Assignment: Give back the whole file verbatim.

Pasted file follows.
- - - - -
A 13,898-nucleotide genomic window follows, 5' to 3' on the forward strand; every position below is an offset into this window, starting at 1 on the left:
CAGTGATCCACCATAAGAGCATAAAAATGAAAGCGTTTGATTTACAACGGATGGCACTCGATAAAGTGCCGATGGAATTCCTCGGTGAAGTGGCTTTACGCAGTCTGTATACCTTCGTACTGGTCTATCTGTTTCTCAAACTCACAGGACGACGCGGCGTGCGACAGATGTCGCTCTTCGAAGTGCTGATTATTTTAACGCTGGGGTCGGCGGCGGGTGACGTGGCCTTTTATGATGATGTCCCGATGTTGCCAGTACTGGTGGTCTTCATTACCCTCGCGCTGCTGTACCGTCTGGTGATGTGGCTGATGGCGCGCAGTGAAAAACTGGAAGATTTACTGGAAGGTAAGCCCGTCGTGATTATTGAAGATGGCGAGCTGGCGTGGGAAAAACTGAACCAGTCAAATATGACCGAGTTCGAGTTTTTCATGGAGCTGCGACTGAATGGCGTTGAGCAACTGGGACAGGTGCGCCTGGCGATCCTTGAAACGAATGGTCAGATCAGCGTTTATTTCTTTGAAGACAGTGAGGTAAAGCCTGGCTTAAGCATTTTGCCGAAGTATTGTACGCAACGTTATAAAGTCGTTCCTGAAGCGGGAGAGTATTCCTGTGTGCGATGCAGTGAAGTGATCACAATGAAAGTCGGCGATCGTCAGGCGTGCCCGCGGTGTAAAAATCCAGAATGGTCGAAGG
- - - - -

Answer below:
A 13,898-nucleotide genomic window follows, 5' to 3' on the forward strand; every position below is an offset into this window, starting at 1 on the left:
CAGTGATCCACCATAAGAGCATAAAAATGAAAGCGTTTGATTTACAACGGATGGCACTCGATAAAGTGCCGATGGAATTCCTCGGTGAAGTGGCTTTACGCAGTCTGTATACCTTCGTACTGGTCTATCTGTTTCTCAAACTCACAGGACGACGCGGCGTGCGACAGATGTCGCTCTTCGAAGTGCTGATTATTTTAACGCTGGGGTCGGCGGCGGGTGACGTGGCCTTTTATGATGATGTCCCGATGTTGCCAGTACTGGTGGTCTTCATTACCCTCGCGCTGCTGTACCGTCTGGTGATGTGGCTGATGGCGCGCAGTGAAAAACTGGAAGATTTACTGGAAGGTAAGCCCGTCGTGATTATTGAAGATGGCGAGCTGGCGTGGGAAAAACTGAACCAGTCAAATATGACCGAGTTCGAGTTTTTCATGGAGCTGCGACTGAATGGCGTTGAGCAACTGGGACAGGTGCGCCTGGCGATCCTTGAAACGAATGGTCAGATCAGCGTTTATTTCTTTGAAGACAGTGAGGTAAAGCCTGGCTTAAGCATTTTGCCGAAGTATTGTACGCAACGTTATAAAGTCGTTCCTGAAGCGGGAGAGTATTCCTGTGTGCGATGCAGTGAAGTGATCACAATGAAAGTCGGCGATCGTCAGGCGTGCCCGCGGTGTAAAAATCCAGAATGGTCGAAGG